Of course these expressions are valid for r and E in units of nanometers and electron volts, respectively.

2.16 (a) Differentiating Equation (2.12) with respect to r yields

dEdr= Cr2 − De−r/ρρ

At r = ro, dE/dr = 0, and

Cro2 = De−(ro/ρ)ρ (2.12b)

Solving for C and substitution into Equation (2.12) yields an expression for Eo as 7

Eo = De−(ro/ρ) 1 − roρ⎛ ⎝ ⎜ ⎞ ⎠ ⎟

(b) Now solving for D from Equation (2.12b) above yields

D = Cρe(ro/ρ)ro2

Substitution of this expression for D into Equation (2.12) yields an expression for Eo as

Eo = Croρro − 1⎛ ⎝ ⎜ ⎜ ⎞ ⎠ ⎟ ⎟

2.17 (a) The main differences between the various forms of primary bonding are:

Ionic--there is electrostatic attraction between oppositely charged ions.

Covalent--there is electron sharing between two adjacent atoms such that each atom assumes a stable electron configuration.

Metallic--the positively charged ion cores are shielded from one another, and also "glued" together by the sea of valence electrons.

(b) The Pauli exclusion principle states that each electron state can hold no more than two electrons, which must have opposite spins.

2.18 Covalently bonded materials are less dense than metallic or ionically bonded ones because covalent bonds are directional in nature whereas metallic and ionic are not; when bonds are directional, the atoms cannot pack together in as dense a manner, yielding a lower mass density.

2.19 The percent ionic character is a function of the electron negativities of the ions XA and XB according to Equation (2.10). The electronegativities of the elements are found in Figure 2.7.

For MgO, XMg = 1.2 and XO = 3.5, and therefore,

%IC = 1 − e(−0.25)(3.5−1.2)2⎡ ⎣ ⎢ ⎤ ⎦ ⎥ x 100 = 73.4%

For GaP, XGa = 1.6 and XP = 2.1, and therefore,

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%IC = 1 − e(−0.25)(2.1−1.6)2⎡ ⎣ ⎢ ⎤ ⎦ ⎥ x 100 = 6.1%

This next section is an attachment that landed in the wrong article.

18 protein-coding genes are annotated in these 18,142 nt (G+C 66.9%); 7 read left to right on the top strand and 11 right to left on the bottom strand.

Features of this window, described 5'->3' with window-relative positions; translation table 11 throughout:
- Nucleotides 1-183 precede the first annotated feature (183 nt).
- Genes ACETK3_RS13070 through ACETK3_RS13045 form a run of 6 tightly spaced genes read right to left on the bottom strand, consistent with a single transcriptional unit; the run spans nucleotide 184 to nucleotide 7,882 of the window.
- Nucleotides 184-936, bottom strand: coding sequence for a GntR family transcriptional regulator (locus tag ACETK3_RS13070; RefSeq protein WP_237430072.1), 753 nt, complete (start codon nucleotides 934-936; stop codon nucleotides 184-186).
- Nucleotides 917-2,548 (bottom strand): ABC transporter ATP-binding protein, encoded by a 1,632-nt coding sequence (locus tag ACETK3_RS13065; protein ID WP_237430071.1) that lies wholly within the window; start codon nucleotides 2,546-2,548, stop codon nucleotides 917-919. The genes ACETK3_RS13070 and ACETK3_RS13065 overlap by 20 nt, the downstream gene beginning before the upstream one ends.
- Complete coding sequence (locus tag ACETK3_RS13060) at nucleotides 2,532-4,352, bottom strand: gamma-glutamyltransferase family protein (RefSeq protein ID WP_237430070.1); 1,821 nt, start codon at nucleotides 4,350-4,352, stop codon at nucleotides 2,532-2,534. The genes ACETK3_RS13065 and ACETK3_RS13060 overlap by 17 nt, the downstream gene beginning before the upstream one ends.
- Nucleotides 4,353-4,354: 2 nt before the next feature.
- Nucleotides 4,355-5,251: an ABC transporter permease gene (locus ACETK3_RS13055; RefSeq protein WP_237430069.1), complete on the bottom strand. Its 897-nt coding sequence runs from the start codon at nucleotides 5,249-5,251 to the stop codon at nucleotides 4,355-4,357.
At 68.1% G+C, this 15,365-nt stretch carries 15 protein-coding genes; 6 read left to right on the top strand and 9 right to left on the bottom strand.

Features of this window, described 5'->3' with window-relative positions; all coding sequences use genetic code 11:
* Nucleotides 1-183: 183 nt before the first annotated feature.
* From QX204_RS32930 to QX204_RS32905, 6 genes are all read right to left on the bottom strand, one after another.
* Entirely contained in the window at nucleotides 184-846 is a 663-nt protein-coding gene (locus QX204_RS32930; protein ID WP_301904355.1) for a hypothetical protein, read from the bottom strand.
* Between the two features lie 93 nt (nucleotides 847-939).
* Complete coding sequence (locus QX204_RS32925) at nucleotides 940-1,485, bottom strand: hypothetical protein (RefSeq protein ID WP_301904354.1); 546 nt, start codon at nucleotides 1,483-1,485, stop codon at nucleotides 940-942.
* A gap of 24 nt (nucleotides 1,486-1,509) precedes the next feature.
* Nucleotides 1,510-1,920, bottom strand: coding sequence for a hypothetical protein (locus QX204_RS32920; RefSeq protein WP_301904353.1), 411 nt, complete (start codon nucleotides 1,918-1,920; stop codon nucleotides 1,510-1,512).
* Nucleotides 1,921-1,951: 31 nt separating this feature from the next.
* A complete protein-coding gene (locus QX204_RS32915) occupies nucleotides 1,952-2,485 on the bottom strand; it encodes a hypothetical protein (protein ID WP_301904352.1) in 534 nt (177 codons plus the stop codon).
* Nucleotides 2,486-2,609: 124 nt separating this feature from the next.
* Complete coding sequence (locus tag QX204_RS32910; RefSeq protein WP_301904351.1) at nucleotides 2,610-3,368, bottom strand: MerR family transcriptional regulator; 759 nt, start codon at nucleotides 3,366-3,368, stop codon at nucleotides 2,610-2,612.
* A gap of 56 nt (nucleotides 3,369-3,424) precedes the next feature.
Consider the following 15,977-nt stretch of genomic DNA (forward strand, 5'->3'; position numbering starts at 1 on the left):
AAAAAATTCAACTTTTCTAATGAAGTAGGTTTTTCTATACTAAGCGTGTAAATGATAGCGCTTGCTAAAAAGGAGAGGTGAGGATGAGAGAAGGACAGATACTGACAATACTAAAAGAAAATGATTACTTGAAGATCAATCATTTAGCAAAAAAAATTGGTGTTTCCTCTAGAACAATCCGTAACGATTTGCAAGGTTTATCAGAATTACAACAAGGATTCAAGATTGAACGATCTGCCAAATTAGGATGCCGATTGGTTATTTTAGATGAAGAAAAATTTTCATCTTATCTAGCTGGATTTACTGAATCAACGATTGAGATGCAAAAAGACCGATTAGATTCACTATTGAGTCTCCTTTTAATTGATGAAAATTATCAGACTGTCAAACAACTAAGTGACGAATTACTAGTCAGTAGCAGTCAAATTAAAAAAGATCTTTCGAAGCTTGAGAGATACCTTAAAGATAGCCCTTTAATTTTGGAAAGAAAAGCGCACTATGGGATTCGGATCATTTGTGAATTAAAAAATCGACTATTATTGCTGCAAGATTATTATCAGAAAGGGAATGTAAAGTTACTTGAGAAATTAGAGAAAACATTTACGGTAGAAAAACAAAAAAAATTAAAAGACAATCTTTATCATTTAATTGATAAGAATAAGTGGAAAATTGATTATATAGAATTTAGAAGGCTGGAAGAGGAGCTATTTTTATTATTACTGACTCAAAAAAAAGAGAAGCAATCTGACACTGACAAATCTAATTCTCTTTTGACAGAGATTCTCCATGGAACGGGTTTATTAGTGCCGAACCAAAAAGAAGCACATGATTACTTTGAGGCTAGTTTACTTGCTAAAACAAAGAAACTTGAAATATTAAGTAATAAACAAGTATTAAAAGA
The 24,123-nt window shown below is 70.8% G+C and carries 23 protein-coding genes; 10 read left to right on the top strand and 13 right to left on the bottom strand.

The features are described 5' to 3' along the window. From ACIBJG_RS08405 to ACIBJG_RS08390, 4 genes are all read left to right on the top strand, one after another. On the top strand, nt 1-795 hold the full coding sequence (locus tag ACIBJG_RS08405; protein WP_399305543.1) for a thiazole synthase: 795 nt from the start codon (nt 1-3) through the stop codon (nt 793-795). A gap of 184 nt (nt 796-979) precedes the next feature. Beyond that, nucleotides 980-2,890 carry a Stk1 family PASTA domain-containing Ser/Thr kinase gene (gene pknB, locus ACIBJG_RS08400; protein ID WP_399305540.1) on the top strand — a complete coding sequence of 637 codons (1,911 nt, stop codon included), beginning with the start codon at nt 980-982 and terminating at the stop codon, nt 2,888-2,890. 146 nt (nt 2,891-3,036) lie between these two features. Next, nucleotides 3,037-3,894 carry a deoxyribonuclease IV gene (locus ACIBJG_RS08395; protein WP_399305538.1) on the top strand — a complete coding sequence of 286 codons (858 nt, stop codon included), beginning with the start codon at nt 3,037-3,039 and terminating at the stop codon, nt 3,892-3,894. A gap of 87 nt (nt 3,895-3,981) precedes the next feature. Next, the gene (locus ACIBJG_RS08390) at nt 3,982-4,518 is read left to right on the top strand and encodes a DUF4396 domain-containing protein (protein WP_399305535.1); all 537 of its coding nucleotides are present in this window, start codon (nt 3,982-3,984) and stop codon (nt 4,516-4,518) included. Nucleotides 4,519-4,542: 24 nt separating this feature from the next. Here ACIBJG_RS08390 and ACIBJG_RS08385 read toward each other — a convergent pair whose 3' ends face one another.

For CsF, XCs = 0.7 and XF = 4.0, and therefore,

%IC = 1 − e(−0.25)(4.0−0.7)2⎡ ⎣ ⎢ ⎤ ⎦ ⎥ x 100 = 93.4%

For CdS, XCd = 1.7 and XS = 2.5, and therefore,

%IC = 1 − e(−0.25)(2.5−1.7)2⎡ ⎣ ⎢ ⎤ ⎦ ⎥ x 100 = 14.8%

For FeO, XFe = 1.8 and XO = 3.5, and therefore,

%IC = 1 − e(−0.25)(3.5−1.8)2⎡ ⎣ ⎢ ⎤ ⎦ ⎥ x 100 = 51.4%

2.20 Below is plotted the bonding energy versus melting temperature for these four metals. From this plot, the bonding energy for copper (melting temperature of 1084°C) should be approximately 3.6 eV. The experimental value is 3.5 eV.

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2.21 For silicon, having the valence electron structure 3s23p2, N' = 4; thus, there are 8 - N' = 4 covalent bonds per atom.

For bromine, having the valence electron structure 4s24p5, N' = 7; thus, there is 8 - N' = 1 covalent bond per atom.

For nitrogen, having the valence electron structure 2s22p3, N' = 5; thus, there are 8 - N' = 3 covalent bonds per atom.

For sulfur, having the valence electron structure 3s23p4, N' = 6; thus, there are 8 - N' = 2 covalent bonds per atom.

2.22 For brass, the bonding is metallic since it is a metal alloy.

For rubber, the bonding is covalent with some van der Waals. (Rubber is composed primarily of carbon and hydrogen atoms.)

For BaS, the bonding is predominantly ionic (but with some covalent character) on the basis of the relative positions of Ba and S in the periodic table.

For solid xenon, the bonding is van der Waals since xenon is an inert gas.

For bronze, the bonding is metallic since it is a metal alloy (composed of copper and tin).

For nylon, the bonding is covalent with perhaps some van der Waals. (Nylon is composed primarily of carbon and hydrogen.)

For AlP the bonding is predominantly covalent (but with some ionic character) on the basis of the relative positions of Al and P in the periodic table.

2.23 The intermolecular bonding for HF is hydrogen, whereas for HCl, the intermolecular bonding is van der Waals. Since the hydrogen bond is stronger than van der Waals, HF will have a higher melting temperature.

2.24 The geometry of the H2O molecules, which are hydrogen bonded to one another, is more restricted in the solid phase than for the liquid. This results in a more open molecular structure in the solid, and a less dense solid phase.

## [Solved] EST BANK FOR Materials Science and Engineering an intro 6th Edition By Bill Callister